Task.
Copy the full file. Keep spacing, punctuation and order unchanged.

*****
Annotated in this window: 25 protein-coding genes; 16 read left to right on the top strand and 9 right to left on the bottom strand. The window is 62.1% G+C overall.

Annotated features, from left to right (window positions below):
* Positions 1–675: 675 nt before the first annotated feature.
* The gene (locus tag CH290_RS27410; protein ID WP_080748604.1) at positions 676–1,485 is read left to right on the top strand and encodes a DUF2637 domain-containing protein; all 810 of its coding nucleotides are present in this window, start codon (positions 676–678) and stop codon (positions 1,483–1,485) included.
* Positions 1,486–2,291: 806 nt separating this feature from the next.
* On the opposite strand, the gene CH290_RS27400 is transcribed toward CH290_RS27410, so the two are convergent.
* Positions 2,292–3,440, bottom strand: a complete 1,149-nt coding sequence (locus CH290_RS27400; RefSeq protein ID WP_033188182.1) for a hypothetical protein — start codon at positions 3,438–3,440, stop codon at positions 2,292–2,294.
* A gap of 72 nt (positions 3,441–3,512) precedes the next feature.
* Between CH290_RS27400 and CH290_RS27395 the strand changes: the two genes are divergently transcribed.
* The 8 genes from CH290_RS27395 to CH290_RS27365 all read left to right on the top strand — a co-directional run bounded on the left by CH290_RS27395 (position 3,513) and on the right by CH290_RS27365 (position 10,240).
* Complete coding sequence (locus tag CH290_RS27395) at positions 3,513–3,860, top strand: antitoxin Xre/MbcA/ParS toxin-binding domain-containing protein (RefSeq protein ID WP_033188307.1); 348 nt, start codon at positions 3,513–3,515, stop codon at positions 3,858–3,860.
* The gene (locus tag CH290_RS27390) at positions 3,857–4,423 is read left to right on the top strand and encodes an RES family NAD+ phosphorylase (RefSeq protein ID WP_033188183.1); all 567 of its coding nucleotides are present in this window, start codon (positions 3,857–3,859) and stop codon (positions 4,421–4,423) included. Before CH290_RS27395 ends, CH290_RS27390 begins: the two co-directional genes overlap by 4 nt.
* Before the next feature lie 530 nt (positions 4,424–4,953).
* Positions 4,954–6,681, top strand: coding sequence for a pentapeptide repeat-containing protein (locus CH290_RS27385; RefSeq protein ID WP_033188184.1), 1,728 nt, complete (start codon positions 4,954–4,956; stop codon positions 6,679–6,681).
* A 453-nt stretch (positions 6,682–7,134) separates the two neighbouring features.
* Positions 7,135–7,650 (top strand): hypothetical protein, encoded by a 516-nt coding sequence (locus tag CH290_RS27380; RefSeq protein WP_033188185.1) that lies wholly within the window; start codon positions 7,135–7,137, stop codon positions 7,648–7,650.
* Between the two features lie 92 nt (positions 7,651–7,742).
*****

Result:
Annotated in this window: 25 protein-coding genes; 16 read left to right on the top strand and 9 right to left on the bottom strand. The window is 62.1% G+C overall.

Annotated features, from left to right (window positions below):
* Positions 1–675: 675 nt before the first annotated feature.
* The gene (locus tag CH290_RS27410; protein ID WP_080748604.1) at positions 676–1,485 is read left to right on the top strand and encodes a DUF2637 domain-containing protein; all 810 of its coding nucleotides are present in this window, start codon (positions 676–678) and stop codon (positions 1,483–1,485) included.
* Positions 1,486–2,291: 806 nt separating this feature from the next.
* On the opposite strand, the gene CH290_RS27400 is transcribed toward CH290_RS27410, so the two are convergent.
* Positions 2,292–3,440, bottom strand: a complete 1,149-nt coding sequence (locus CH290_RS27400; RefSeq protein ID WP_033188182.1) for a hypothetical protein — start codon at positions 3,438–3,440, stop codon at positions 2,292–2,294.
* A gap of 72 nt (positions 3,441–3,512) precedes the next feature.
* Between CH290_RS27400 and CH290_RS27395 the strand changes: the two genes are divergently transcribed.
* The 8 genes from CH290_RS27395 to CH290_RS27365 all read left to right on the top strand — a co-directional run bounded on the left by CH290_RS27395 (position 3,513) and on the right by CH290_RS27365 (position 10,240).
* Complete coding sequence (locus tag CH290_RS27395) at positions 3,513–3,860, top strand: antitoxin Xre/MbcA/ParS toxin-binding domain-containing protein (RefSeq protein ID WP_033188307.1); 348 nt, start codon at positions 3,513–3,515, stop codon at positions 3,858–3,860.
* The gene (locus tag CH290_RS27390) at positions 3,857–4,423 is read left to right on the top strand and encodes an RES family NAD+ phosphorylase (RefSeq protein ID WP_033188183.1); all 567 of its coding nucleotides are present in this window, start codon (positions 3,857–3,859) and stop codon (positions 4,421–4,423) included. Before CH290_RS27395 ends, CH290_RS27390 begins: the two co-directional genes overlap by 4 nt.
* Before the next feature lie 530 nt (positions 4,424–4,953).
* Positions 4,954–6,681, top strand: coding sequence for a pentapeptide repeat-containing protein (locus CH290_RS27385; RefSeq protein ID WP_033188184.1), 1,728 nt, complete (start codon positions 4,954–4,956; stop codon positions 6,679–6,681).
* A 453-nt stretch (positions 6,682–7,134) separates the two neighbouring features.
* Positions 7,135–7,650 (top strand): hypothetical protein, encoded by a 516-nt coding sequence (locus tag CH290_RS27380; RefSeq protein WP_033188185.1) that lies wholly within the window; start codon positions 7,135–7,137, stop codon positions 7,648–7,650.
* Between the two features lie 92 nt (positions 7,651–7,742).